An incredibly picturesque cobblestone street, the Carrera del Darro runs along the entire left bank of the Darro River and is lined with cute bars, restaurants, bridges, and shops. The name comes from Latin words — Darro meaning “gold” and Carrera meaning “street”.

This is one of the most beautiful walks in Granada and will give you views of the Alhambra Palace, take you past Arab baths, and give you access to patios.

When I walked the Carrera del Darro in the spring, locals were spreading out on the banks to suntan and play card games and the flowers were in full bloom.

Just be aware of the characters who like to wander on this strip. There was definitely a naked guy walking up and down the Carrera del Darro and nobody batted an eye. I love that people are so open in Granada, but I’m just mentioning it here so you’re just… aware.

The Darro River and buildings in Granada, Spain

#14 – Visit the Granada Cathedral and Royal Chapel

Visiting the Granada Cathedral and Royal Chapel are two of the most architecturally relevant things to do in Granada.

The Granada Cathedral is a Roman Catholic structure that was built on top of Granada’s primary mosque after the fall of the Nasrid dynasty. The cathedral took over 180 years to build with the foundations having been laid between 1523 and 1529.

The Cathedral contains the kneeling effigies of Catholic monarchs, Isabel and Ferdinand by Pedro de Mena y Medrano, and the busts of Adam and Eve by Alonso Cano.

As for the Royal Chapel, this gorgeous structure was constructed in the 16th century by Enrique Egas and is the resting place of two notable Catholic Monarchs, Isabel of Castile and Ferdinand of Aragon.

Although it’s an increasingly secular state, Christianity (and religion in general) is a big deal to Granada’s customs.

Having traveled to around 15 different countries in Europe, I have to say that while I’m not religious, Cathedrals have been some of my favorite visits — the architecture is always astounding and the vibe is on point.

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Royal Chapel of Granada Spain at sunset

Photo by Jorge Fernandez Salas

#15 – Go to a Flamenco Show

Known as one of the birthplaces of the Flamenco dance, Granada is the perfect destination to take in a performance.

Though found pretty much all over the city, some of the most popular places to see Flamenco in Granada are Zambra Maria la Canastera (up in the Roma district of Sacromonte), El Tabanco, La Casa del Arte Flamenco, Jardines de Zoraya, and Pena la Plateria.

You can either book yourself a table at a popular Flamenco bar, or you can do what I did and hang out in front of the Cathedral for a while. The Flamenco eventually just showed up.

🔥 For a Flamenco experience in Sacromonte, check out this Flamenco Show at Cuevas Los Tarantos. It’s highly rated, features well-known artists, and is 75 minutes long.

Flamenco dresses hang outside of a building in Granada, Spain

Photo by Quino Al

#16 – Hike in the Sierra Nevada Mountains

Located right next to Granada, Sierra Nevada National Park is a stunning natural landscape and the perfect place to visit in Granada for nature lovers.

Some of the best Sierra Nevada hikes include Cumbre Verdes (located just a 10-minute drive from Granada), Sierra Huetor, Guejar Sierra, and the Dilar Valley.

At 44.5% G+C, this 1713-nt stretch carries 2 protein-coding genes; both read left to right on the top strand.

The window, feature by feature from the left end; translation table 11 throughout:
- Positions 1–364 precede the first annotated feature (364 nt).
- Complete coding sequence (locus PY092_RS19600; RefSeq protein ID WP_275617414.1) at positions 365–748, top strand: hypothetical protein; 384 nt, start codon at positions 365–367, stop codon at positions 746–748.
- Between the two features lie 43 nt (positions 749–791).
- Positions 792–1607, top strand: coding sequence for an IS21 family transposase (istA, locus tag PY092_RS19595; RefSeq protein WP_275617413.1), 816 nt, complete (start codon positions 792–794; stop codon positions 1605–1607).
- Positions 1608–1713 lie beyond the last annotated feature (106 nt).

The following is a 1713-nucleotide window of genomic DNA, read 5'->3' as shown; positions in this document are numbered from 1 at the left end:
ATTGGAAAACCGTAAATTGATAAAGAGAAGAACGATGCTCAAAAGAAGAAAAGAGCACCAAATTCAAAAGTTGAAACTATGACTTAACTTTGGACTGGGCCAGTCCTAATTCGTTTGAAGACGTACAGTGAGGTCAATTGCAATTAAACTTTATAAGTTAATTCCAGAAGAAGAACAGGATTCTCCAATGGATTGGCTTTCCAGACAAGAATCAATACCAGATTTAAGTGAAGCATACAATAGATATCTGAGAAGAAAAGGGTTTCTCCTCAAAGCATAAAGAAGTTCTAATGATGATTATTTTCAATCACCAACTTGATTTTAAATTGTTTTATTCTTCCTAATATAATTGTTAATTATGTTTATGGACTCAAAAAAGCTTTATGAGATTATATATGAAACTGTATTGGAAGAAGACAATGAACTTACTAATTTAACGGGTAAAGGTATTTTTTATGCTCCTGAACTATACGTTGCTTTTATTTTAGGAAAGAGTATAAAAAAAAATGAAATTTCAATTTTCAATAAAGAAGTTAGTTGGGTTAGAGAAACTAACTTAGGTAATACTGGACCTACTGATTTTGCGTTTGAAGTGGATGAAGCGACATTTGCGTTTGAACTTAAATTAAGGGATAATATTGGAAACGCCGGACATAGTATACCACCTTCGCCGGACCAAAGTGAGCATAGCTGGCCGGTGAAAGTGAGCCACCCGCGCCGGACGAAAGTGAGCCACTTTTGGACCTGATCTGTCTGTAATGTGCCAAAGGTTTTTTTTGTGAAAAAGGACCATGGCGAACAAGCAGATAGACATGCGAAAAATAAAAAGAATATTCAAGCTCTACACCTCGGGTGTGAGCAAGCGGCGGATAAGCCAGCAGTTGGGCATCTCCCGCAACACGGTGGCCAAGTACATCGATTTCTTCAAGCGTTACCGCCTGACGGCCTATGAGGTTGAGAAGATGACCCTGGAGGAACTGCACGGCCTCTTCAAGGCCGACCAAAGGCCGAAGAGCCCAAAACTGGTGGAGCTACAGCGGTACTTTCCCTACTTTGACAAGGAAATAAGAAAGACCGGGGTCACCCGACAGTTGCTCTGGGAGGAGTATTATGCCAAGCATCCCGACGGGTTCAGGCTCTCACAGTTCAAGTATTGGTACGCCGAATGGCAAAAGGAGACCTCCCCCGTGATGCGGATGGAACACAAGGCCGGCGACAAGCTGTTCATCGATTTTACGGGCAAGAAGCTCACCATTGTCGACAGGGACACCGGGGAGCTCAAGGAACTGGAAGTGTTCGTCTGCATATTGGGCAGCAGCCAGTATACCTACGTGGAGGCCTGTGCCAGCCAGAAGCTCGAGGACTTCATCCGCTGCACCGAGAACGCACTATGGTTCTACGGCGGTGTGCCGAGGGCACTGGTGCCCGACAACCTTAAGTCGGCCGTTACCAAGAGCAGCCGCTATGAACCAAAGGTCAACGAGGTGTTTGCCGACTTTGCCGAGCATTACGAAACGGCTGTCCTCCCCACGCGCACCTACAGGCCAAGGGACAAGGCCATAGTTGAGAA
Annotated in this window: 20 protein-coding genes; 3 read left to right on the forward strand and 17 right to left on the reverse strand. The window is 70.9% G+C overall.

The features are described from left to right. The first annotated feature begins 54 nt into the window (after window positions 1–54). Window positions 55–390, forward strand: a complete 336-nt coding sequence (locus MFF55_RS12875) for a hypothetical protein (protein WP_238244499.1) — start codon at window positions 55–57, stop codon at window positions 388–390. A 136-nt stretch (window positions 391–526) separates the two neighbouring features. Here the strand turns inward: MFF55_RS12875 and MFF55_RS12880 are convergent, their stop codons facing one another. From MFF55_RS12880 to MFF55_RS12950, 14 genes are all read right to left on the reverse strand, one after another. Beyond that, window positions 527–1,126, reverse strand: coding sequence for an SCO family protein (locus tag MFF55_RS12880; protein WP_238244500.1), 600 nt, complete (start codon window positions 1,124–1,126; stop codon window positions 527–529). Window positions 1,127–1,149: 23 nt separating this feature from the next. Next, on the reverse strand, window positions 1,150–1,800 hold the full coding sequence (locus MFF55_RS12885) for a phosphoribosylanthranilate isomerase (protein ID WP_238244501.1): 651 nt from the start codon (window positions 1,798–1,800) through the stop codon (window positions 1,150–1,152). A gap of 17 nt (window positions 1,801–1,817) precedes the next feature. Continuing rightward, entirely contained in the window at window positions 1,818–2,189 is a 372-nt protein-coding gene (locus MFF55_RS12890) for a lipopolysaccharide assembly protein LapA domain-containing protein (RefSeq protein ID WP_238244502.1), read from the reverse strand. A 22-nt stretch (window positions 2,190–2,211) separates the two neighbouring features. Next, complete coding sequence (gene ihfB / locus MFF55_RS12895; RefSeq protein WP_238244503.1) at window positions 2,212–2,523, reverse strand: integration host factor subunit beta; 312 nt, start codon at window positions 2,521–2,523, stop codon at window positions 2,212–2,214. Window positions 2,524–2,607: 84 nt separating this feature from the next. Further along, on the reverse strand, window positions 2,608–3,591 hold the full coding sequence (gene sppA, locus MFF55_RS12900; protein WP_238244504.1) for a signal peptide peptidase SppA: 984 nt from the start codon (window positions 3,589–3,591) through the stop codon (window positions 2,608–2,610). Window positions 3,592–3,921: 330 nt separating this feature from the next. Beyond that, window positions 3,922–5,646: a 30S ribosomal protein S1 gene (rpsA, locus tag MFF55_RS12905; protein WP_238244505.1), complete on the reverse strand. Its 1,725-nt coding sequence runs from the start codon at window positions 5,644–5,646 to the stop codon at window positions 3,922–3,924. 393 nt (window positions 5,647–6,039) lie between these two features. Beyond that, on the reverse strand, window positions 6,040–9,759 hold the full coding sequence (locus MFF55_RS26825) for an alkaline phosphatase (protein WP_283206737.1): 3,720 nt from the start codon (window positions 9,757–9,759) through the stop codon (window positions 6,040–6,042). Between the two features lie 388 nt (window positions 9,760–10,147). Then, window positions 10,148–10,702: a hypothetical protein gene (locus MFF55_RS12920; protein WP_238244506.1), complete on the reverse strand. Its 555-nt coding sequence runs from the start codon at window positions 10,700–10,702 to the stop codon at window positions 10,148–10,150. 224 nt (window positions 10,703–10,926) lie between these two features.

🔥 If you don’t want to hike alone then check out this Los Cahorros de Monachil Canyon Hiking Tour. It’ll take you past waterfalls, pools, and through tunnels and over bridges.

Two people hike in the Sierra Nevada Mountains of Granada, Spain

#17 – Visit the Science Park

For an indoor change of pace during your stay in Granada, visiting the Science Park — a museum-like center with more than 70,000 square meters of interesting exhibits.

Opened in 1995, Granada’s Science Park is an interactive science center and museum that includes exhibits relating to astronomy, optical illusions, the human body, nature, mechanics, and more. Additionally, the facilities feature a Biodome, restaurant, cafe, and rest area.

Downtown buildings and a bridge in Granada, Spain

#18 – Check out the Granada Charterhouse

Also known as the Monasterio de Nuestra Senora de la Asuncion, the Granada Charterhouse is a monastery and one of the most prominent examples of Spanish baroque architecture.

Founded in 1506 (with construction beginning ten years later and lasting for 300 years), the Charterhouse is a truly striking building with grandiose displays and intricacies. The building includes a tabernacle, a church, a sacristy, and a large collection of paintings.

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A white building stands among tall trees in Granada, Spain

Photo by Jose Antonio Jimenez Macias

#19 – Relax in Plaza Nueva

The oldest square in Granada, Plaza Neuva was created next to the Darro as a way to discreetly bridge the river.

Back in the day, this was a popular place for bullfights and public executions, but it’s now filled with bars, restaurants, and hotels.

Some of the popular sites in Plaza Nueva include the Royal Chancellery, the Fountain of the Bull, and Santa Ana Church.

The gateway from the Alhambra to the downtown shopping quarter in Granada, Spain

#20 – Visit the San Jeronimo Monastery

Opened in 1504 and built in a Renaissance style, the Monasterio de San Jeronimo is a Roman Catholic monastery founded by Catholic Monarchs Isabella I of Castile and Ferdinand II of Aragon. It was built during the last stage of the Reconquista and all the stones used during construction were salvaged from the Arab gate of Elvira.

The monastery’s first courtyard has 36 arches with shields and the initials of kings and other prominent people whereas the second courtyard has arches in a traditionally Gothic style. That said, the shining jewel of the monastery is the sacristy, which was built in Spanish Baroque style.

Two men play musical instruments in downtown Granada, Spain

Photo by Sergio R de Juan

***

That’s it for my top 20 things to do in Granada, Spain!

I’m so excited that you’re visiting Granada, as it’s one of my favorite cities in the whole world and I absolutely love the blend of Christian, Jewish, Moorish, and modern secular culture.

What are some of your fave things to do in Granada, Spain? Let me know in the comments!